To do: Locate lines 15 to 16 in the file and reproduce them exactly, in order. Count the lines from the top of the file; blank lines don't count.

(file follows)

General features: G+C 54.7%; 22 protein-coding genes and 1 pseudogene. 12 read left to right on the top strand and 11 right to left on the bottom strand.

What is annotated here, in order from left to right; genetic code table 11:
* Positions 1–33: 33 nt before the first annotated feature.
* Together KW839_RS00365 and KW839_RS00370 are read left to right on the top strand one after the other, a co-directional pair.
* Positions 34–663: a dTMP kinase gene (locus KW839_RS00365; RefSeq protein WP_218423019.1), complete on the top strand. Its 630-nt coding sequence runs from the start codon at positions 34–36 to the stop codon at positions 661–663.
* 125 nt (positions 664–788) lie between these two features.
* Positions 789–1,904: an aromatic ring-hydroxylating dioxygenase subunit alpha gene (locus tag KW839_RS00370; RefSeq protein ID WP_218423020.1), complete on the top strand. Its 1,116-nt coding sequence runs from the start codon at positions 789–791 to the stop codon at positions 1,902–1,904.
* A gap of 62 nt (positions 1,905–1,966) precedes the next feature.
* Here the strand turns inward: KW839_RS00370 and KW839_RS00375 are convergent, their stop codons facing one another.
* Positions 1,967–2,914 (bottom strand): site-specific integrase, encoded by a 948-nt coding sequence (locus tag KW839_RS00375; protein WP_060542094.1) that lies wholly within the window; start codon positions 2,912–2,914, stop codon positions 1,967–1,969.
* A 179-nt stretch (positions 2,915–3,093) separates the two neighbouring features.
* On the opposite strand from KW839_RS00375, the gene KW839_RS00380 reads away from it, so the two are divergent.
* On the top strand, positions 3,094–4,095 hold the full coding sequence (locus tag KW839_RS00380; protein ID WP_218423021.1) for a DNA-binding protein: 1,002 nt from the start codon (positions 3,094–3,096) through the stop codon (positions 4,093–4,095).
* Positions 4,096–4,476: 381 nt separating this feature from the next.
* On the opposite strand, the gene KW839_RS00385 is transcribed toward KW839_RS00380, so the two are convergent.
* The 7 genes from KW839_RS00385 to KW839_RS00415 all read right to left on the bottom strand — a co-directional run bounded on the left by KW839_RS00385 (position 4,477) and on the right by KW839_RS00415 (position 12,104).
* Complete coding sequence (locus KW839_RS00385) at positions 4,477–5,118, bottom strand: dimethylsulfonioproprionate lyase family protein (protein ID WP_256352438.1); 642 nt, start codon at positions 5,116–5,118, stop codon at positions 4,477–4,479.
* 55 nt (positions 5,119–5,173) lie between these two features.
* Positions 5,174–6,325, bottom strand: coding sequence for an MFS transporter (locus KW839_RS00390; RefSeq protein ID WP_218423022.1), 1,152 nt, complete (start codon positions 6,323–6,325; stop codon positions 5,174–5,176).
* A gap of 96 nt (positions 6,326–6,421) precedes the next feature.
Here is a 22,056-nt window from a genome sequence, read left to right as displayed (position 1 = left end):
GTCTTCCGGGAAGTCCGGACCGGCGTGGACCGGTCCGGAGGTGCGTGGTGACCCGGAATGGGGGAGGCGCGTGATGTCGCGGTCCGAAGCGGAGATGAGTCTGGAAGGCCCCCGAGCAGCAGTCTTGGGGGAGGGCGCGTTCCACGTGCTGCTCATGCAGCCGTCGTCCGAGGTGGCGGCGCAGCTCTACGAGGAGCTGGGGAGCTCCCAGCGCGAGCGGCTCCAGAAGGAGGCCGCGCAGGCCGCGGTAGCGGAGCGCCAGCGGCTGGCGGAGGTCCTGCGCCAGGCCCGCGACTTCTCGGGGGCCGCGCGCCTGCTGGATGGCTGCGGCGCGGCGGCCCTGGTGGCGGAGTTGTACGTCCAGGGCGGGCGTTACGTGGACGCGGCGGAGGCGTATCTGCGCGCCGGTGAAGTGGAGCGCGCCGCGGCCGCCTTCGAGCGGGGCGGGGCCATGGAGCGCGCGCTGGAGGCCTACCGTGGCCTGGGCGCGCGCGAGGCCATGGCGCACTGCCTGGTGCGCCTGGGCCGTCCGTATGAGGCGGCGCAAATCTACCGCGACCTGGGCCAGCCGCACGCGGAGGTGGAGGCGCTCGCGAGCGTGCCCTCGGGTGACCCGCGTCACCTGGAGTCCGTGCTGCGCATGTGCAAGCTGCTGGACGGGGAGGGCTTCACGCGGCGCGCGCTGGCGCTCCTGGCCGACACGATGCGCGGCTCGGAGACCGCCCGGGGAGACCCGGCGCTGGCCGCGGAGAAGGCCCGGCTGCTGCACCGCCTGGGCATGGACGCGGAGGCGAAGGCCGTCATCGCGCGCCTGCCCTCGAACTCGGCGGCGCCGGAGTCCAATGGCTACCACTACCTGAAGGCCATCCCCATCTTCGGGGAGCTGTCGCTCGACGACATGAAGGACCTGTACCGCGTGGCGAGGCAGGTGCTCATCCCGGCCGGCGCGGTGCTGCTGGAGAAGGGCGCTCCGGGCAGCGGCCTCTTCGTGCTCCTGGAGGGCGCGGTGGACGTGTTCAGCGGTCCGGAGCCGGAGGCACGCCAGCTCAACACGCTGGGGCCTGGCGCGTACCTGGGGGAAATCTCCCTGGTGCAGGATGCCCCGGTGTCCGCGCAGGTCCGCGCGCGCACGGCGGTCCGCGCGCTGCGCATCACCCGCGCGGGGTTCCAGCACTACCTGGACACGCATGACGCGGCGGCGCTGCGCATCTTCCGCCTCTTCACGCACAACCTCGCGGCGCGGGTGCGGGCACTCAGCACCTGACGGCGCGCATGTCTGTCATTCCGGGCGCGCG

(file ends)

* On the opposite strand, the gene KW839_RS00385 is transcribed toward KW839_RS00380, so the two are convergent.
* The 7 genes from KW839_RS00385 to KW839_RS00415 all read right to left on the bottom strand — a co-directional run bounded on the left by KW839_RS00385 (position 4,477) and on the right by KW839_RS00415 (position 12,104).